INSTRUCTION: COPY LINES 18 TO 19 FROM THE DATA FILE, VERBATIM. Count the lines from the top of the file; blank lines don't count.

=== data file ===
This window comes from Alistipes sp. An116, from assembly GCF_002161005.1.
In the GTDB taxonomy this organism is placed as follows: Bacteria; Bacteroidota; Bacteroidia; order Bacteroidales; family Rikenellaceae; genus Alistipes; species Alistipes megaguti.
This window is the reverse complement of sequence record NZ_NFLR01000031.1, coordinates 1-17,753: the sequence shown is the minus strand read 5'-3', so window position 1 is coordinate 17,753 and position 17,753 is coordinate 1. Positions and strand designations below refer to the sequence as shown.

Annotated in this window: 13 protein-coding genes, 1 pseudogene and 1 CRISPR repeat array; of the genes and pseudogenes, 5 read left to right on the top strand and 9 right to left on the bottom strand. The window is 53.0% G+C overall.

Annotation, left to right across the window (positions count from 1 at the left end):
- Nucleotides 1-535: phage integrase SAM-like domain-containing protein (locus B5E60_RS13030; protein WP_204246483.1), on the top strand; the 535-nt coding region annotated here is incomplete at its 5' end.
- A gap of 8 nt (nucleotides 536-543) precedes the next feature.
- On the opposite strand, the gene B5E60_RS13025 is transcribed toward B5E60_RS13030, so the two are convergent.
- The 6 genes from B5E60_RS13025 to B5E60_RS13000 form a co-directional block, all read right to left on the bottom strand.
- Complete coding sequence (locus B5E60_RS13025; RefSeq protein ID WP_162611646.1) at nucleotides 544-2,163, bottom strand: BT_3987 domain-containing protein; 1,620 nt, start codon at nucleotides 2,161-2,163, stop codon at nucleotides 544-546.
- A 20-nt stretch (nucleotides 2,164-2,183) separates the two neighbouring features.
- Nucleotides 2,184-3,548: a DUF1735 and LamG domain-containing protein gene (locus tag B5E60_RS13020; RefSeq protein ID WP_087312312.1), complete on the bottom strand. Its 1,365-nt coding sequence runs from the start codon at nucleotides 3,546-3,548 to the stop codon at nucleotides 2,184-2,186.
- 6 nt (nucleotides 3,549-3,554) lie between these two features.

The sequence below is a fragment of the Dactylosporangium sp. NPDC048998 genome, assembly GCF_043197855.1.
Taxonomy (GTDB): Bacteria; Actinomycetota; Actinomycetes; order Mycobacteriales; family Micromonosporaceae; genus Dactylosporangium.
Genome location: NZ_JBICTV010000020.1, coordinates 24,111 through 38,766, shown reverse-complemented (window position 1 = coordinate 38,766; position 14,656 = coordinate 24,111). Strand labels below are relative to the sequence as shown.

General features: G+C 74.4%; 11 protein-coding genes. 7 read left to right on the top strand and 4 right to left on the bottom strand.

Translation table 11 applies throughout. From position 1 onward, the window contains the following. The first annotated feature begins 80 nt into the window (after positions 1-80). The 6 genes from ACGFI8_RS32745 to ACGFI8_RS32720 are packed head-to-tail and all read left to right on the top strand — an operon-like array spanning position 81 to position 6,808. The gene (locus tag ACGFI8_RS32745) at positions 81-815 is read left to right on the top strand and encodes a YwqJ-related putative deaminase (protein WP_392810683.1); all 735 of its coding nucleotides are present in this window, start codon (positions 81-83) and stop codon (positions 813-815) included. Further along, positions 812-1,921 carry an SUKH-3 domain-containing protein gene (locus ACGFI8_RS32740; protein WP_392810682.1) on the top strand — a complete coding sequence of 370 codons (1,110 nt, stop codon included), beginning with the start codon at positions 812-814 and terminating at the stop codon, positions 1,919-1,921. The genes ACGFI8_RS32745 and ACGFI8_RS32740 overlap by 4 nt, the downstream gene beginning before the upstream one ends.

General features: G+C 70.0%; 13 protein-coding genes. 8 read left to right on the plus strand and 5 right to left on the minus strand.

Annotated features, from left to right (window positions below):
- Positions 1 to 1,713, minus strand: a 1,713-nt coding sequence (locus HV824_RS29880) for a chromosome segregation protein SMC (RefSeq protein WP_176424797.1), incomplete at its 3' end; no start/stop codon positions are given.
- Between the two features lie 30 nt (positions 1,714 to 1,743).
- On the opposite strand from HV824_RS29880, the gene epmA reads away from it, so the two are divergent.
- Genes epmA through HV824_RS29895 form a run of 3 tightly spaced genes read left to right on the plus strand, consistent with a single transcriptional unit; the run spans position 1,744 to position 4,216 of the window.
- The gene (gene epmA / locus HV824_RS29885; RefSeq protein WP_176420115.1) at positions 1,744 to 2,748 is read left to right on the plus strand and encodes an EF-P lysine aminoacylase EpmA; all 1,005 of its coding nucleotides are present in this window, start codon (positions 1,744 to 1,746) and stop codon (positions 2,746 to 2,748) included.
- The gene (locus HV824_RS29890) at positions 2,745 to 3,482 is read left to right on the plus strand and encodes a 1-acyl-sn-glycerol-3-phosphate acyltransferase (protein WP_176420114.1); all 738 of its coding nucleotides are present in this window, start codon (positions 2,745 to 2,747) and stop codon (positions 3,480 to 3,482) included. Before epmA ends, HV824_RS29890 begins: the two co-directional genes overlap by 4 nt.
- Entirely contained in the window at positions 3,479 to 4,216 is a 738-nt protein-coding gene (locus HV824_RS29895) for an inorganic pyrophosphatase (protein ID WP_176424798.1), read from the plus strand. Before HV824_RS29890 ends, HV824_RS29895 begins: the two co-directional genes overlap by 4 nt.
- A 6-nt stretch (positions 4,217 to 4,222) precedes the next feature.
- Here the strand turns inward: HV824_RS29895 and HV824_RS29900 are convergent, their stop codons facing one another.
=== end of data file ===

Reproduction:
Translation table 11 applies throughout. From position 1 onward, the window contains the following. The first annotated feature begins 80 nt into the window (after positions 1-80). The 6 genes from ACGFI8_RS32745 to ACGFI8_RS32720 are packed head-to-tail and all read left to right on the top strand — an operon-like array spanning position 81 to position 6,808. The gene (locus tag ACGFI8_RS32745) at positions 81-815 is read left to right on the top strand and encodes a YwqJ-related putative deaminase (protein WP_392810683.1); all 735 of its coding nucleotides are present in this window, start codon (positions 81-83) and stop codon (positions 813-815) included. Further along, positions 812-1,921 carry an SUKH-3 domain-containing protein gene (locus ACGFI8_RS32740; protein WP_392810682.1) on the top strand — a complete coding sequence of 370 codons (1,110 nt, stop codon included), beginning with the start codon at positions 812-814 and terminating at the stop codon, positions 1,919-1,921. The genes ACGFI8_RS32745 and ACGFI8_RS32740 overlap by 4 nt, the downstream gene beginning before the upstream one ends.

General features: G+C 70.0%; 13 protein-coding genes. 8 read left to right on the plus strand and 5 right to left on the minus strand.